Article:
I've got a movie scene in my head. It's not from an actual movie; it's a dreamscape compilation of every movie you've ever seen where a submissive population suddenly decides it's "not gonna take it anymore." The scene starts with one student or soldier or citizen standing up, despite the teacher or general or dictator yelling at him to sit down: "I'm warning you, Private Jones!" Another ordinary member of the community rises -- "Private Smith, you sit down right now!" -- then another, and then they all begin to rise in a rush, while the guy in charge yells ever louder, apoplectic and turning purple. Cue stirring violin music.
Yesterday, Private Jones stood up, in the form of Google redirecting searches from mainland China to an uncensored site in Hong Kong. The search giant had been told to stay seated; just 11 days ago, Li Yizhong, China's Minister of Industry and Information Technology, warned, "If you insist on taking this action that violates Chinese laws, I repeat: You are unfriendly and irresponsible, and you yourself will have to bear the consequences."
But in the movie, another ordinary citizen has to rise. Otherwise the first one just stands there looking like a fool, accepting flowers as condolences for having stuck his head out where it's sure to be chopped off.
The key to quelling an uprising like that is, in fact, to chop off the head as quickly as possible. The Los Angeles Times reports that even though mainland Chinese users can at least see results for the June 4 Tiananmen crackdown and the Dalai Lama, they can't actually click through to any of them.
Google is under additional pressure from the folks who pay the bills in China: namely, the advertisers who have already paid to appear in front of mainland Chinese users. The New York Times reports that "Chinese firms selling advertising space on Google's search pages have... [warned] they will demand compensation if it shuts its Chinese portal."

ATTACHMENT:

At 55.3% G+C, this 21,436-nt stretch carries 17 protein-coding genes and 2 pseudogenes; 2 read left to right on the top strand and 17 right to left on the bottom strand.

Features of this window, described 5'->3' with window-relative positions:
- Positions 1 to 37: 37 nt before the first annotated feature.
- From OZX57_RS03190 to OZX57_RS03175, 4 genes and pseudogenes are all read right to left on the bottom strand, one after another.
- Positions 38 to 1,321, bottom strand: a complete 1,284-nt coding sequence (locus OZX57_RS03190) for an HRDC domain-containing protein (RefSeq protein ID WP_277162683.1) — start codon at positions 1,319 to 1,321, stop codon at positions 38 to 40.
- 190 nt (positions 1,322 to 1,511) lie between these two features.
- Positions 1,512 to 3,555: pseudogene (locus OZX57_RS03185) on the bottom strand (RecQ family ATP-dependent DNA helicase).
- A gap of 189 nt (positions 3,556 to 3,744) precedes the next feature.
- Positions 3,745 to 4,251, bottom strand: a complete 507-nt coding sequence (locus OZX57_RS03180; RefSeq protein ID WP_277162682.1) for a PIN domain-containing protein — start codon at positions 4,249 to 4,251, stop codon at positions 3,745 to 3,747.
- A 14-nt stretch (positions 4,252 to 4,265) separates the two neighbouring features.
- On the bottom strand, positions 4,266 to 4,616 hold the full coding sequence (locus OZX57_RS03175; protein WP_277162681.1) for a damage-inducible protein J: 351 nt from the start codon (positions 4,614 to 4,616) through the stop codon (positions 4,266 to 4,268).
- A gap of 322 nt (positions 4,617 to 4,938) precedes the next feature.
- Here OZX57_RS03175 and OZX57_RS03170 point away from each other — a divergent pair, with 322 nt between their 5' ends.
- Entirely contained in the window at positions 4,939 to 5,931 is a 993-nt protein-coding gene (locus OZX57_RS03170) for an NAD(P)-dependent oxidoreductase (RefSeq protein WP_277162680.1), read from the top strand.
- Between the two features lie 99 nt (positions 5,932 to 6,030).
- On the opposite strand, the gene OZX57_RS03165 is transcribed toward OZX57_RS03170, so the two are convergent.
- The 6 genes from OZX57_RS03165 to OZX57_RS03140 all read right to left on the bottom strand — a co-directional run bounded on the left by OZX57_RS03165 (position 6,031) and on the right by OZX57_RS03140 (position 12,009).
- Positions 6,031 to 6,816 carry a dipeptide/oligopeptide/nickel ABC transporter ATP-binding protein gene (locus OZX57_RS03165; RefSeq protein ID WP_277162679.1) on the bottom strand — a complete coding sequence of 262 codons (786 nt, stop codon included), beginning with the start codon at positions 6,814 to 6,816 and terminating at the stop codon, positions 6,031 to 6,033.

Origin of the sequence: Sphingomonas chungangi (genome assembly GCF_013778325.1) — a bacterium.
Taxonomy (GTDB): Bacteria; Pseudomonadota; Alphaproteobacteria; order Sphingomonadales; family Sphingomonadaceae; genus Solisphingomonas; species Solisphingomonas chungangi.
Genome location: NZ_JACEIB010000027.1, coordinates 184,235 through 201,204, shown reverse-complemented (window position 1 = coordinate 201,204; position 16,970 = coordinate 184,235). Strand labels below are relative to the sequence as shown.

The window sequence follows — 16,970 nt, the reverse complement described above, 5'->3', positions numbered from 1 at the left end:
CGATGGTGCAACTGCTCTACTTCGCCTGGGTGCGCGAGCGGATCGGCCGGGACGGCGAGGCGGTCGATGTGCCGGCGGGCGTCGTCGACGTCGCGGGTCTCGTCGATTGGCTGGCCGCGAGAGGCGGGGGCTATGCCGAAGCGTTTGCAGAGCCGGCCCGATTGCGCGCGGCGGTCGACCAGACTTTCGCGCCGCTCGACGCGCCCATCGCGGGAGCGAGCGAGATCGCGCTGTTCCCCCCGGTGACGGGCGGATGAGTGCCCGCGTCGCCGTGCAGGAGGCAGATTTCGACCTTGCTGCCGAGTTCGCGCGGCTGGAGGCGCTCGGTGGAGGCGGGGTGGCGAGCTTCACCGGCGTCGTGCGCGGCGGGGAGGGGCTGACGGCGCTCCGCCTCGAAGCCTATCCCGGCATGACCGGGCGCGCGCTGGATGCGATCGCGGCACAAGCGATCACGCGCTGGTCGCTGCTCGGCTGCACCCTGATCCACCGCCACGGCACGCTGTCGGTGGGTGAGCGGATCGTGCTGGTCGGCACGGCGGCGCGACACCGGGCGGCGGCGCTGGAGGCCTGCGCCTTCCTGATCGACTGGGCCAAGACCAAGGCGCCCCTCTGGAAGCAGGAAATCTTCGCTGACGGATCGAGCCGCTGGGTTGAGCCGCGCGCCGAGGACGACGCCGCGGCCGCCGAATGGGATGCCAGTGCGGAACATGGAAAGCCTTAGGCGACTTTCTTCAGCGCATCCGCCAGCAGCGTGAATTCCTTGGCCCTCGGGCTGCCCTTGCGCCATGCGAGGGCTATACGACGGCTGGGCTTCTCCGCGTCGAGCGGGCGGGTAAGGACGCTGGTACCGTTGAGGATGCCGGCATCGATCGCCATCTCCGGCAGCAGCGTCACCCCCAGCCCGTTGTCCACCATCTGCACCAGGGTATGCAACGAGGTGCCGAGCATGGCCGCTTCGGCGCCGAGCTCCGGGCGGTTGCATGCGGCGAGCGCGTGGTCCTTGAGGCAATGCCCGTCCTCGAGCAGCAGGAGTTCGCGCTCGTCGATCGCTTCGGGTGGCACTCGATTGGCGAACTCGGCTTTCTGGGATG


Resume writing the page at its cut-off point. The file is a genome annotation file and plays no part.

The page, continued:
And, of course, the rest of the community has been given the hard word that they'd better not stand up -- or else. As the New York Times notes, the same day Li complained about Google being unfriendly, "the Chinese government information authorities warned some of Google's biggest Web partners that they should prepare backup plans in case Google ceases censoring the results of searches on its local Chinese-language search engine."
Surely it would be easier for Private Jones to just sit down. But that would be an eminently unsatisfying movie ending. Let's envision the other one, the one we all secretly or not-so-secretly hunger for: Sina.com.cn -- China's most popular web portal -- has the chance to stand up and leave the Google search box smack in the middle of its home page. Ganji.com can also rise, allowing people to continue to search Mountain View's uncensored results. Blacks can go to school with whites, the Berlin Wall can fall and we can pass a healthcare reform bill. The violin music can swell and those of us who cry at that sort of thing can get out our tissues.
It's possible. All the necessary conditions are in place. All that remains is for those in a position to stand to do so.
Keep standing, Private Jones. Stand up, Private Smith and Private Jackson and Private Wilson. Together, you are an unstoppable force.
Comments, as always, are welcome.